Maybe You Don’t Deserve Love

Never before in human history have people been so focused on telling themselves how wonderful they are. And never before in human history have people been so miserable.

From coffee mugs that tell your boss he’s #1, to pop songs that tell listeners how much the singer slays, to the endless stream of inspirational memes that assure us we are perfect just the way we are, positive messages of self-affirmation are everywhere. Yet the statistics on anxiety, depression and suicide are staggering. Every 40 seconds, somebody takes their own life. Personally, I’ve lost more friends to suicide than to all other forms of death combined.

In much the same way that we as a culture thought that eating sugar instead of fat would make us healthier, we now think telling ourselves we’re great will make us feel great.

Clearly, it doesn’t work that way.

The Problem With Flaws

I’ve struggled with relationship-ending anger, career-limiting anxiety, and debilitating depression since my early teens. It runs in my family. My great-grandmother was institutionalized, and my grandfather committed suicide. I grew up in a household with parents who loved me, but had no idea how to manage their own emotions, let alone teach me to manage mine. They accepted me with all my flaws, and so I accepted myself. In other words, I thought it was perfectly okay to be an asshole.

In the movies, people commit suicide to escape terrible situations. I can’t speak for anyone else, but I know that when I considered suicide — as I did many times, over many years — it wasn’t to escape from a situation, but to escape from myself. I was emotionally and psychologically abusive to anyone who got close to me. My actions were toxic, and as a result, I had no reason to like myself, and neither did anyone else.

I knew this, but I didn’t know I could do anything about it. “That’s just the way I am,” I thought. After all, aren’t we supposed to love and accept ourselves despite — or perhaps because of — all our flaws?

Writ large, my experience demonstrates the fundamental flaw in the ideology of self-love, as it is preached by the gurus of self-help. There’s a big difference between accepting flaws in your APPEARANCE, and accepting flaws in your BEHAVIOR. It makes sense to be kind to yourself and to carry yourself with confidence, regardless of your body measurements. It does not make sense to give yourself a pass on acting in ways that are harmful to yourself or others.

There’s a very dark shadow to the cult of self-love, and it is this: if you believe that you deserve love, no matter what, then you must also believe that everybody else deserves it too. This is a logical and moral fallacy. If abusers and sadists deserve love, from whom do they deserve it?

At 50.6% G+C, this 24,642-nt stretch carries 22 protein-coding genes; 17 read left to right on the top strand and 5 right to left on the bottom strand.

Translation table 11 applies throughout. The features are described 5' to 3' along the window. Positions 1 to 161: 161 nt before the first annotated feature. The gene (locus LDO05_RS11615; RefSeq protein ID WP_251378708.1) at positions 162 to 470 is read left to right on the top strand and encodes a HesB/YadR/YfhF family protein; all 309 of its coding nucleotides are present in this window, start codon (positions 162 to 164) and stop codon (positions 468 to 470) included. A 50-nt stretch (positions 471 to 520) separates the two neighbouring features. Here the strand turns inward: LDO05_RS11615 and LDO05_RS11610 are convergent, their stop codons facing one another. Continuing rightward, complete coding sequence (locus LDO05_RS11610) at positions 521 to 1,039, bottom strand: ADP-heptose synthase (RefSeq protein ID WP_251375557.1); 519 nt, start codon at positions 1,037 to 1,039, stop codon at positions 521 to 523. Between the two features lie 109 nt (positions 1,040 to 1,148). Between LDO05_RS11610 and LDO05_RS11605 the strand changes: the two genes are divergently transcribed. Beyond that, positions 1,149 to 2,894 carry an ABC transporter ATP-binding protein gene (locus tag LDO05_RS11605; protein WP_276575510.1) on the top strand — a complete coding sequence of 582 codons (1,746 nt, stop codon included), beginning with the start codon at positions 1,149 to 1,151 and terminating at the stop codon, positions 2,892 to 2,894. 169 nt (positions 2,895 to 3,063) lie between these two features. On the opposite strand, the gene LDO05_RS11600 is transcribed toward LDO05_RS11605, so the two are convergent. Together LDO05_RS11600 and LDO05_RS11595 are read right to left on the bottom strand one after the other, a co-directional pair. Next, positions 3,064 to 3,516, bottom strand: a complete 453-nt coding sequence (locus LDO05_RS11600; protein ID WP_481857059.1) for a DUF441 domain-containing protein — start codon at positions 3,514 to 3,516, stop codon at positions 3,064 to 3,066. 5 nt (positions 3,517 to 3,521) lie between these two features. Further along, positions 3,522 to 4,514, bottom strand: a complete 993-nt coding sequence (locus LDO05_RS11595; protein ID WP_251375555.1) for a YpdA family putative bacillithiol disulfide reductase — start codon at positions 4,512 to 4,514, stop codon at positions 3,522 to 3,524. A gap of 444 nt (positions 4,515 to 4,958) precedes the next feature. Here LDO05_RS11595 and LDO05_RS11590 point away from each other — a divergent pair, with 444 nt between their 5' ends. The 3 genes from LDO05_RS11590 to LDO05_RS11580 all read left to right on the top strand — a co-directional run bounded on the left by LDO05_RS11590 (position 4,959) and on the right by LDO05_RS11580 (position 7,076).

Unconditional love is for God and parents. For everybody else, the degree to which we deserve love — how “lovable” we are — is not based on being born, it is based on our behavior.

This concept is anathema both to the advocates of self-love, and to “involuntary celibates” like mass shooter Elliot Rodger. Mr. Rodger was young, handsome and rich. In his eyes, the world was denying him the love and sex that he deserved. He failed to realize that the reason he didn’t have a girlfriend was because of the way he acted. He was deemed unworthy of love by those around him, and by exiting this world in a bloody temper tantrum, he proved them correct.

Self-Love & Selfishness

There’s an old joke that states: “Women expect their men to change. Men expect their women not to change. They are both wrong.” I find this humor rather dark, because the implication is that in a committed relationship, we keep our bad qualities and lose our good ones. In my opinion, the self-love philosophy feeds into this. Having respect for yourself, believing that you have value, and wanting to achieve your full potential as a human being is the kind of self-love that makes sense. Too often, though, the concept of self-love is twisted into self-centered-love, more accurately called “selfishness.” Selfishness means acting for your own benefit, without regard to others, and there is no surer poison for friendships, business relationships, and romances.

The mantra that “you have to love yourself before you can love somebody else” has been repeated so often, it has been accepted as truth. But it isn’t true. It’s an inherently selfish premise, and selfishness leads to complacency, entitlement and resentment. If you’re good enough the way you are, then why change anything? And, if somebody else wants you to change something, doesn’t that make them the bad guy?

Loving somebody else, on the other hand, is the path to motivation, initiative, and improvement. It is through loving others that we become worthy to be loved. Why? Because loving others creates an INCENTIVE for self-improvement, and loving yourself does not.

I know this, because I lived it.

Healed By Love